How to accelerate past the roadblocks on the route to a hyper-agile lending business model


Posted on: May 4, 2018 by Kuldip Chiheru

In one of my previous posts on the impact of the Digital Business Continuum, I presented the nine ways you can tell you have a hyper-agile lending business. It followed an earlier post in which I set out the rationale for the shift to hyper-agility in lending. Yet there was a gap.

What happens when the business knows it needs to transform and knows what the outcome should look like but cannot kick-start the change? Or to put it another way, what are the organizational accelerators that will unblock the road towards assembling a hyper-agile lending target operating model?

As the Digital Business Continuum proposes, businesses must continually transform to keep up with (let alone stay ahead of) the market. For lending, this translates into the ability to focus on minimum viable product and then rapidly iterate. In my experience, this means aligning the organization for innovation in two ways:

  • Transformation alignment

As the Leadership chapter of the Digital Business Continuum explains, change must come from CXO commitment. Whether the leadership’s strategic focus is growth or cost transformation, it’s clear that change is required in the way the upper echelons of the organization think:

Leaders must serve the people of the organization rather than seeking to control them. They will take an experimental approach to evolving the company, making organizational change safe-to-fail (rather than just avoiding risk). And they will recognize that before expecting change in others, they must first model the change themselves.’

At the same time, enterprise transformation to hyper-agility must be grounded in day-to-day business. To ensure that each area of the organization is pulling in the right direction and to avoid a siloed operational or pure IT approach, the enterprise must be managed in the right way too:

Firstly, it suggests that, although it may be tempting to divide an organization up into business units and then try to optimize each one, in practice this may not produce a result that is optimal for the organization as a whole (and will almost certainly stifle innovation).

Secondly, it means that you cannot “design” the perfect organization; rather you have to “evolve it”. This means managers must have a clear idea of what the true objectives of the company are, and a way of measuring how well these objectives are being met.’

In my view, selecting a lead business unit to champion the change or even investing in a greenfield, digital-first business unit are practical ways for leaders to sponsor and operationalize the lending transformation program.

  • Disruptive business case alignment

I would also argue that transformation must deliver results. This may require a disruptive business case and, in some cases, market leading, competitive KPIs and payback targets. These need a clear transformation focus—whether that is new product origination, better servicing of existing business lines, full lending lifecycle reinvention or targeting growth in new channels or markets.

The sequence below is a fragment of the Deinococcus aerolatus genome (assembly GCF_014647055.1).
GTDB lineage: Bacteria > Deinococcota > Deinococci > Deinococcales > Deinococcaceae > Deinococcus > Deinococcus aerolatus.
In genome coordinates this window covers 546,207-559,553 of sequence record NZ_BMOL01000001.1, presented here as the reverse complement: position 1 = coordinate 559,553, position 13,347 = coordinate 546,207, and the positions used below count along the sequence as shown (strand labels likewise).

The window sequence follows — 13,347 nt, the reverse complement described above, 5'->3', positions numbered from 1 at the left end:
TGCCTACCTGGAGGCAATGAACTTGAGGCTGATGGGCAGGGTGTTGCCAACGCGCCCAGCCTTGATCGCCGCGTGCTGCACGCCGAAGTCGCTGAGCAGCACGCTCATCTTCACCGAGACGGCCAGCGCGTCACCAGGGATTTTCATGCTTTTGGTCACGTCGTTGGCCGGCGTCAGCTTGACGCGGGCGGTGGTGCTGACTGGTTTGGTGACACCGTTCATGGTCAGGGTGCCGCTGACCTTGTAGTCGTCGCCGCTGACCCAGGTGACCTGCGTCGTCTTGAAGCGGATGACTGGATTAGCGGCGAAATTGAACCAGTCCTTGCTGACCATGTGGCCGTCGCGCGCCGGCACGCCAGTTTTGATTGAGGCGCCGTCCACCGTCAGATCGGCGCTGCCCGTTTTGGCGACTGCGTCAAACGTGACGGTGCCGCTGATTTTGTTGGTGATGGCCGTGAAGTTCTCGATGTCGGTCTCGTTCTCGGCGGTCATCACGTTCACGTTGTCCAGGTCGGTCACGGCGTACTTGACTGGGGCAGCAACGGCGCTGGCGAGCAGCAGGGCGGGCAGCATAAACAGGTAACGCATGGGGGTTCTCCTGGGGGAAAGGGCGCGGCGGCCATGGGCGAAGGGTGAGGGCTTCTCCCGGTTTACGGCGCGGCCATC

To gain buy-in, a hyper-agile model will need a proof of concept. Instead of trying to transform everything at once, the organization should limit the scope to an individual product or business unit first.

It is also worth understanding the impact of focusing on new products through hyper-agility. What is the run-off strategy on legacy? How can you minimize legacy data migration?

Finally, transformation should not introduce new complexities into the business. I would suggest the simplest approach should be to create the technology platform first and then do the business re-engineering. This avoids the scenario where two concurrent transformations are taking place—one at the platform level and the other at the business process or organizational level. In fact, a hyper-agile technology platform is likely to provide the tool for simplifying the business re-engineering. (And this last point is what I will cover in my final blog in this series on the Digital Business Continuum.)

In conclusion, any roadblocks that prevent the organization moving towards a hyper-agile lending business model must be removed at the outset. This will ensure the organization can secure market leadership by innovating at a speed that is greater than that specific competitors or the market in general. By providing leadership and operationalization for the shift-change, transformation and disruptive business case alignment are the obvious accelerators.

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About Kuldip Chiheru

Global FS S&BD Head
Kuldip Singh Chiheru is Head of strategy in Global Financial Services at Atos. Kuldip has been with Atos since 2008 and his particular area of focus is in the lending and loans division looking at how technology can improve this function for our commercial banking customers and for the sector more generally. Prior to this he worked in the Financial Sector advisory team at KPMG and has also worked for ICAP and HSBC Midland International Banking.